The Speed Booster plays a pivotal role in the transition from DSLR to mirrorless cameras because the first mirrorless cameras have APS-C or smaller sensors and photographers may already have a lot of existing lenses from the film SLR era. A mirrorless camera has a much smaller flange-to-sensor distance than a DSLR, making space available for optics. That is a key enabler of Speed Booster’s invention. In fact, it gets even better because a Speed Booster is shorter and more compact than a regular lens adapter. From the perspective of the lens, it may be helpful to think of the Speed Booster optically “enlarging” an APS-C sensor (1.5x or 1.6x crop) to almost the size of a full frame. Wide angles retain substantially their entire field of view, large aperture lenses retain their shallow depth-of-field and the disadvantages of small sensors are mitigated by an extra stop of light.

Significance on Videography
Speed Boosters are originally intended to adapt full-frame lenses to APS-C or smaller sensors. Still photographers who are already using full-frame digital cameras may find no use cases for them. For videography, however, many full-frame mirrorless cameras have cropped video modes. This first happened in 2015 when filmmakers used Speed Booster ULTRA on Sony A7R Mark II (ILCE-7RM2) because the Super-35 crop mode of that camera offered superior 4K video over the full-frame pixel-binned video mode. As new full-frame cameras continue to attain higher resolutions, it becomes increasingly difficult to read all the extra pixels out of the sensor quickly enough at video frame rates. Pixel-binning lowers the image quality of the video compared to 1:1 readout or oversampling, but if on the other hand, the camera oversamples a full sensor readout, the processing power required may generate excessive heat that may limit recording time. The third option is to have a center crop, which can be mitigated by a Speed Booster, thereby getting the best of both worlds – high still photo resolution, high video quality and good thermal management.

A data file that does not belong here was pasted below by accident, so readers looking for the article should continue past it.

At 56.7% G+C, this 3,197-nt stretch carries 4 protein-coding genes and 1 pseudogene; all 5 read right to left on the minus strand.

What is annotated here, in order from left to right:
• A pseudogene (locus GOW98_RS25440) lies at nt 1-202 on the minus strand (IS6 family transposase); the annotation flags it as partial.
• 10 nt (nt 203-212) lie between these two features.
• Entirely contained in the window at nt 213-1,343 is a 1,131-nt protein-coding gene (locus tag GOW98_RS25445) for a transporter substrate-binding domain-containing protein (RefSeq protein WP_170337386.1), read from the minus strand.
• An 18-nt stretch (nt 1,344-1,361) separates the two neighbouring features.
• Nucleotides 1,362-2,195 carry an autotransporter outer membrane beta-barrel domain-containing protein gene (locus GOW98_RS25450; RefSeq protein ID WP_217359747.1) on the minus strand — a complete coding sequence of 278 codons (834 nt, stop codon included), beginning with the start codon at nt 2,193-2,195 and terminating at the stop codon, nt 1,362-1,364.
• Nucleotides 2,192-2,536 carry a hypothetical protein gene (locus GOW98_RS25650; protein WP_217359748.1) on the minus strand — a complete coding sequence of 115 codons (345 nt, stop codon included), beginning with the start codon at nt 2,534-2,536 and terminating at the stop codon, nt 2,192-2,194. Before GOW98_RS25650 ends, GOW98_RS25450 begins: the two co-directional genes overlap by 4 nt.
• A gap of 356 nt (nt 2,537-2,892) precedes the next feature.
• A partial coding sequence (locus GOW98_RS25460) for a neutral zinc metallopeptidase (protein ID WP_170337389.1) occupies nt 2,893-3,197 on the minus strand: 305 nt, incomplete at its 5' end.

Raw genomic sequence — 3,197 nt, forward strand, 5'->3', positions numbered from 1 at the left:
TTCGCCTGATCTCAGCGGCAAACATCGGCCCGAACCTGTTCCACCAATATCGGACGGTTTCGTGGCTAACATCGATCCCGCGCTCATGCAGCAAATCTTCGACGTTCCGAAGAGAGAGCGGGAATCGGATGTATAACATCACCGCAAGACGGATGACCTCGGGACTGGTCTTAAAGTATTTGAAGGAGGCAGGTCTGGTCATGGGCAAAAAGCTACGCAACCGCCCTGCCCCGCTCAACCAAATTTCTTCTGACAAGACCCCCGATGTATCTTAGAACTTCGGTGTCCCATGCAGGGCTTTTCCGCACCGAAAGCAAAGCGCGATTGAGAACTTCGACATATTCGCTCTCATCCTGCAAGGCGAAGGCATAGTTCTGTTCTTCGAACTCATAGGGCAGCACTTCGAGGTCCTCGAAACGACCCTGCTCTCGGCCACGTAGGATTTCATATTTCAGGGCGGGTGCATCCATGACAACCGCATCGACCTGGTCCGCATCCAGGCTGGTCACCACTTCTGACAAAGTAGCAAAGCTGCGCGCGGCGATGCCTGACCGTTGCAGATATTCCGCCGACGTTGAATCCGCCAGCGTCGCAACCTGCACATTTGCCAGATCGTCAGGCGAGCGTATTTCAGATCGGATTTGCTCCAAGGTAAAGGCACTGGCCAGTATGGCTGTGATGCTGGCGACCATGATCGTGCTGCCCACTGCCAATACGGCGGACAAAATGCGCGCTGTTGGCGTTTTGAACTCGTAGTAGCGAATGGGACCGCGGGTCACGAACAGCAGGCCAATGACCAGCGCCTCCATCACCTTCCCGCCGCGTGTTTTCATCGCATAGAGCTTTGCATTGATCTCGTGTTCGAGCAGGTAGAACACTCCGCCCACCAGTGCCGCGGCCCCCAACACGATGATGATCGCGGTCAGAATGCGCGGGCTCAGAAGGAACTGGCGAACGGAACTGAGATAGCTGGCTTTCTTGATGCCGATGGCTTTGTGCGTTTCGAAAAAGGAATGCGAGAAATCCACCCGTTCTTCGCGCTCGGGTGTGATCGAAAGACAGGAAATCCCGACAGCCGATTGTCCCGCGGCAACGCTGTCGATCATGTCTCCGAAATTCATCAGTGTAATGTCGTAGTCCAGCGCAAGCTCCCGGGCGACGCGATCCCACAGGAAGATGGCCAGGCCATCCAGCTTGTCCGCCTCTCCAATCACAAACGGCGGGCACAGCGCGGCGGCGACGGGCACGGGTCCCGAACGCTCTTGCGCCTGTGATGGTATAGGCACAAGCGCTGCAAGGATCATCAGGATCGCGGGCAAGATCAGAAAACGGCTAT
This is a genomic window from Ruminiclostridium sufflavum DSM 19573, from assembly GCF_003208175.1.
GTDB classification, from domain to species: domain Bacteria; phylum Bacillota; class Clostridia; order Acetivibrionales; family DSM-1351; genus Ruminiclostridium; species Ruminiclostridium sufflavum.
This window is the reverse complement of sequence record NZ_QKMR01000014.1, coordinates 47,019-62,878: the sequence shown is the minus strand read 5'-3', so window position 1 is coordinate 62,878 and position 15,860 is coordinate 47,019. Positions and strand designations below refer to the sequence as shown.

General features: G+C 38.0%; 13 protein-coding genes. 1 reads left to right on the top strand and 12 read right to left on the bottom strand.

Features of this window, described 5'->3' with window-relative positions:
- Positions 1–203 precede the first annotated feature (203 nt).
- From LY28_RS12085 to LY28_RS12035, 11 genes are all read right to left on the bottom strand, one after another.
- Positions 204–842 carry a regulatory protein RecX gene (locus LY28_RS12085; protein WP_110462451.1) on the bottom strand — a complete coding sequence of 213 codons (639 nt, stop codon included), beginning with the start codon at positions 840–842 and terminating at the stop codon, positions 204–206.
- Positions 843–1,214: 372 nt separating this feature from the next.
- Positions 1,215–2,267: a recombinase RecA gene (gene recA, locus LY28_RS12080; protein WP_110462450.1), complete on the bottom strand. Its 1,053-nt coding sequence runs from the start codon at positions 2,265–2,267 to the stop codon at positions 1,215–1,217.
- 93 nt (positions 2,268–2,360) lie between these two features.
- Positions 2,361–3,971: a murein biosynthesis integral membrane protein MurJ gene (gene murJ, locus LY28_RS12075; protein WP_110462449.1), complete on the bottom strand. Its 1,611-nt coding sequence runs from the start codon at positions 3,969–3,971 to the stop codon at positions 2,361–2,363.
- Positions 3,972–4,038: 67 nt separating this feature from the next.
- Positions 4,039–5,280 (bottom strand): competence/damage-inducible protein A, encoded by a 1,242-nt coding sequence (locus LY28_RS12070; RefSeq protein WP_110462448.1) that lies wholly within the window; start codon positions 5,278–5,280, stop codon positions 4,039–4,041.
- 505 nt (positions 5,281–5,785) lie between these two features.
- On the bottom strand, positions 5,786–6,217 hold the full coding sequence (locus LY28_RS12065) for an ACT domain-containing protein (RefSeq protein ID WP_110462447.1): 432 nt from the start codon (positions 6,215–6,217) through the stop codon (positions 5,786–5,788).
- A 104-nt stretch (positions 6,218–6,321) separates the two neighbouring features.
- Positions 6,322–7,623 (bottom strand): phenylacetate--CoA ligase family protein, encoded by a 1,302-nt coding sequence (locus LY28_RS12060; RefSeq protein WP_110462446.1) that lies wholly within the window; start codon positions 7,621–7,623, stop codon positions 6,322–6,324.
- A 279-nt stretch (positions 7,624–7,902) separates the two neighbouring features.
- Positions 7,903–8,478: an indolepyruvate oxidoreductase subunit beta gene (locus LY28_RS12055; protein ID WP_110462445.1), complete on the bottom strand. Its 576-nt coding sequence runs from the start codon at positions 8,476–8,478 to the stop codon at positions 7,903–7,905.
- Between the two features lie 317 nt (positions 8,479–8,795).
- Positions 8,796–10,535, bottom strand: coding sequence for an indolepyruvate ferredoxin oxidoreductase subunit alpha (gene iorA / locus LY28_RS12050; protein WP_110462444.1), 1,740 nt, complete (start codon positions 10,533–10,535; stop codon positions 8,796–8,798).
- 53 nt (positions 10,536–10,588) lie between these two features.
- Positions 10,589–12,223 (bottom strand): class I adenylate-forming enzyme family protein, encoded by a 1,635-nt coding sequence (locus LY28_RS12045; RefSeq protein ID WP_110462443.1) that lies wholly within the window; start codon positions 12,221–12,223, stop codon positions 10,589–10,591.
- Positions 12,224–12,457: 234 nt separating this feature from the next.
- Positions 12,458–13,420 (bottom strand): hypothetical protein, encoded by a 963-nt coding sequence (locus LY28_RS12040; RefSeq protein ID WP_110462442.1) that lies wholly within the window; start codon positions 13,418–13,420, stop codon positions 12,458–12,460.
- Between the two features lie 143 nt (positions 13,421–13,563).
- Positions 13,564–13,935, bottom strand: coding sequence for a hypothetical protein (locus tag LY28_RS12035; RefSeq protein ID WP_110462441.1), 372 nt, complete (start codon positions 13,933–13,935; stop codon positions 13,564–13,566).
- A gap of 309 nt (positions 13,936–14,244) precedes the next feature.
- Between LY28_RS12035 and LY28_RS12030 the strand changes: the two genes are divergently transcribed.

Who Invented This?
Speed Booster is the brainchild of Brian Caldwell (Caldwell Photographic) and Wilfried Bittner (WB Design). In 2013, for the first time, a compact, general-purpose focal reducer suitable for a wide variety of photographic lenses became available. A seismic shift in the landscape of the photo industry ensued, no pun intended.

What and Where to Buy?
The current Speed Booster line-up comprises of the following members:

  • Speed Booster ULTRA has a magnification of 0.71x and is available for Canon EOS M, Canon EOS R, Fujifilm X and Sony Alpha (E-mount) cameras. It has a maximum output aperture of f/0.9 whichis achieved when an f/1.2 lens is used4. Both the maximum aperture and the focal length are multiplied by 0.71x. For example, an 85mm f/1.2 lens attached to a Speed Booster ULTRA becomes a 60mm f/0.9 lens.
  • Speed Booster ULTRA for Micro Four Thirds has the same magnification of 0.71x but is optimized for the smaller image circle required by Olympus and Panasonic cameras with Micro Four Thirds mount. The maximum output is also f/0.9. In addition to full-frame SLR lenses, third party APS-C/DX lenses(5) can also be used.
  • Speed Booster ULTRA for Blackmagic has the same 0.71x magnification but fits only on a Blackmagic Cinema/Studio Camera with Micro Four Thirds mount. Although Speed Booster ULTRA for Micro Four Thirds can also be used, the variant tailored for Blackmagic’s sensor stack is better optically on a Blackmagic camera.
  • Speed Booster XL for Micro Four Thirds has a magnification of 0.64x and requires a full-frame lens to adequately cover the image circle of the Micro Four Thirds sensor. It has a maximum output aperture of f/0.8 which is achieved when an f/1.2 lens is used. Again, both the focal length and aperture are multiplied. A 50mm f/1.2 lens will become a 32mm f/0.8 lens.